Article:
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Review: Toshiba's 6X/32X SD-M1212 IDE DVD ROM Drive
Toshiba's DVD ROM drives are one of the OEM (original equipment manufacturer) brands used by Apple for their own systems, so I was not surprised when the SD-M1212 model worked plug and play in my Beige G3. The drive was recognized by Apple System Profiler as a DVD drive (necessary to play DVDs) and worked flawlessly in my tests with OS 9.04. Using the infamous patch for the Apple Software DVD player v2.2 and a Rage128 PCI graphics card (required for the software player), DVD movie playback worked fine. (Of course just as with any Mac using the software player, the controls are sluggish, but that's not the fault of the drive.)
In case you're not familiar with installing a CDROM drive (this one is no different than any other), I've created an illustrated step-by-step installation guide for Beige G3, 86/9600 and Blue and White G3s/Apple G4 systems. I am glad to report that the Toshiba DVD drive has worked great in my Beige G3 and should also work fine in a B&W G3 as well. On the Beige G3 minitower, the tray cleared the stock bezel (but was close).
The drive ships jumpered as Master, which is the correct setting to replace the existing Apple CDROM drive. There's no need to change the default settings, but the drive has the settings marked on it for those that are curious or want to run the drive as a slave to another IDE drive. (Toshiba also has a jumper settings page with the info.)
Like most IDE CDROM drives, the Toshiba ships set to Master, the same setting as the original Apple IDE CDROM drives. My Beige G3 (rev 2) has an IDE ZIP drive set to Slave and the combo works fine.
SCSI Mac Owners: Many readers ask if their older SCSI-based Macs could use IDE CDROM drives with a PCI IDE card like the TurboMax. ProMax officially does not support CDROM drives connected to the TurboMax and I doubt cards like the Acard ATA/66 support them either but I've not verified this. I had limited success with a Kenwood drive connected to the Turbomax, but it would not boot and locked up the system if an audio CD was inserted. I have not attempted to use the Toshiba DVD drive with the Turbomax card, but I suspect it would not work properly.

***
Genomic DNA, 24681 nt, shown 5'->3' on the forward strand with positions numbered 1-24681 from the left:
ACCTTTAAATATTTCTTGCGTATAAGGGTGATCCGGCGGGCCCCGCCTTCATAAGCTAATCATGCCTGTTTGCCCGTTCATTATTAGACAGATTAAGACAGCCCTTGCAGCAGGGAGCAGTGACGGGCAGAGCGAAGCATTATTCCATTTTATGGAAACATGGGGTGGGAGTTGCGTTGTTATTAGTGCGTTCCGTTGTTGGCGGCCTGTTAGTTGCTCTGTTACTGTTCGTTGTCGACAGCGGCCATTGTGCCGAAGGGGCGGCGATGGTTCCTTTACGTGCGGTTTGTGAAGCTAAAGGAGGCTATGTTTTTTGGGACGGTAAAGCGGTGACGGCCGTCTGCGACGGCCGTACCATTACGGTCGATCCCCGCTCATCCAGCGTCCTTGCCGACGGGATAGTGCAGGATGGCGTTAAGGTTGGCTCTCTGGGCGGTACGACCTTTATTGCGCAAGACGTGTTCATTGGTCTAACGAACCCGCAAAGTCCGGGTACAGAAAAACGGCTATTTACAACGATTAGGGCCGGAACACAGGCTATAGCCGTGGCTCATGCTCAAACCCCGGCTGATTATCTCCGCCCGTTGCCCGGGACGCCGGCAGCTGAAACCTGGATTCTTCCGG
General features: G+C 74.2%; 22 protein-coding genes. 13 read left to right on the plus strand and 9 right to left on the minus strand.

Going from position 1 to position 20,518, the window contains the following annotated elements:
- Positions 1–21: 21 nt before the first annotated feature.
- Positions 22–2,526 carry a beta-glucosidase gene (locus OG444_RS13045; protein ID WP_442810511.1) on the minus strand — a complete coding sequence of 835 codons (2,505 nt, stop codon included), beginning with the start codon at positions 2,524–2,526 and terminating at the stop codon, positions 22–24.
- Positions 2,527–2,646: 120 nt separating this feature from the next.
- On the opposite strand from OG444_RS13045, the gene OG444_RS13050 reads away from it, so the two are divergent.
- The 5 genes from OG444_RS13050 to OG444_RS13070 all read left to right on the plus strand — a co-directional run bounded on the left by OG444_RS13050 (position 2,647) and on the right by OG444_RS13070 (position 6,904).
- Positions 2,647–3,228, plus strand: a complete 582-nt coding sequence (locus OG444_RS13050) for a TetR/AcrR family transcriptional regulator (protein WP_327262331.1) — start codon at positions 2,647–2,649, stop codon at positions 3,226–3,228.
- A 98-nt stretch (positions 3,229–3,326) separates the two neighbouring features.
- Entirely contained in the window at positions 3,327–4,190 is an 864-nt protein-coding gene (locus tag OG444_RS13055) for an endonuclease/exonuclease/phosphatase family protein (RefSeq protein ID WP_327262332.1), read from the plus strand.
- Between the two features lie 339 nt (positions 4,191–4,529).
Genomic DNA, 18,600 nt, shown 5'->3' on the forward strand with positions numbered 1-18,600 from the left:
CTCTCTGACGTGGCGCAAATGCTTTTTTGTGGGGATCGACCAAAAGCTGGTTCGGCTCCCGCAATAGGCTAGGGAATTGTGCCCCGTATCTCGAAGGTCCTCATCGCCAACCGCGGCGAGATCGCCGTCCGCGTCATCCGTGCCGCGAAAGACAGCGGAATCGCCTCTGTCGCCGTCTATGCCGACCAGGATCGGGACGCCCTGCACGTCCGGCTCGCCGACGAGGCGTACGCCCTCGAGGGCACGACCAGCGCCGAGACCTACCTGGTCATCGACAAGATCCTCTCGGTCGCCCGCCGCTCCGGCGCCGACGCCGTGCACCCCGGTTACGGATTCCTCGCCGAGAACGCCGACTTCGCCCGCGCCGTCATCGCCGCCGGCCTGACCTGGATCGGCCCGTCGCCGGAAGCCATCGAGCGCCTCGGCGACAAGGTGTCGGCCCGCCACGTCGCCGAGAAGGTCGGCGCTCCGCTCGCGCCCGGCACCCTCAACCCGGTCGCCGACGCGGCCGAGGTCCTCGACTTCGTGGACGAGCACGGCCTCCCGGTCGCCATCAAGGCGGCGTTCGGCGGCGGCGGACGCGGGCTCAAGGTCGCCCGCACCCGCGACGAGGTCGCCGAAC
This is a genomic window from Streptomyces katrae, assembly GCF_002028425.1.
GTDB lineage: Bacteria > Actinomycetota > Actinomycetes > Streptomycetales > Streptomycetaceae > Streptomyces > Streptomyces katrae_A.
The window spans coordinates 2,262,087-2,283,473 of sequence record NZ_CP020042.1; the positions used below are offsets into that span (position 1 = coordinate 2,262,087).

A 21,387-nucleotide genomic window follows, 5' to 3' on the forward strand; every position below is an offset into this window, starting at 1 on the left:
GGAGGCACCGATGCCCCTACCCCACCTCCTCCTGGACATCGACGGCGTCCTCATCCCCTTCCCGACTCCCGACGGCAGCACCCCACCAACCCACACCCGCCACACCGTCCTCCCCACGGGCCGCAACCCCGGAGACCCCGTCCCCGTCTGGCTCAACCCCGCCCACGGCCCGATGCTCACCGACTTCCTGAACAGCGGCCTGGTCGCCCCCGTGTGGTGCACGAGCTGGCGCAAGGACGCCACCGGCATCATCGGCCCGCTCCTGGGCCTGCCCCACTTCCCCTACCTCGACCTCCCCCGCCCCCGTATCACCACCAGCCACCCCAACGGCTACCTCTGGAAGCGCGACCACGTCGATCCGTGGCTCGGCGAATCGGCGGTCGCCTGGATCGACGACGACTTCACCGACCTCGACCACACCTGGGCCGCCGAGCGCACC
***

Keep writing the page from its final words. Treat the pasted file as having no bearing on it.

The stock Apple 24X drive is long gone so I didn't have it available for comparisons, but copying the contents of the OS 9 CD resulted in a average transfer rate of about 2.5MB/sec. The main reason for buying the drive is DVD movie compatibility of course, but the performance with standard CDs is good.
I am very pleased with this drive. I purchased it for my Beige G3 for use with the Wired4DVD decoder card (reviewed here previously) as well as with the Apple software player. (To use the Apple Software DVD player on a Beige G3, the patch on the internet is required as well as an ATI Rage128 graphics card.)
The fact the drive was plug and play with the Apple CD/DVD extension and bootable is a big plus. This saves the cost of a 3rd party CDrom driver utility.
Pricing and Availability:
I purchased this drive at a local Office Depot several months ago, they no longer carry the drive now. The Memorex retail box had a price of $99.95. I've also seen the same kit at Best Buy in the past. On the internet, the drive may be available in an OEM (drive only, not retail boxed) version for a lower price. Faster Toshiba DVD drives are now available. Check the Mac Drive Compatibility Database here for other DVD ROM drive owner reports which often include pricing and sources.
Memorex (PC retail) Kit Included:
OEM or other retail box kits may have different contents.
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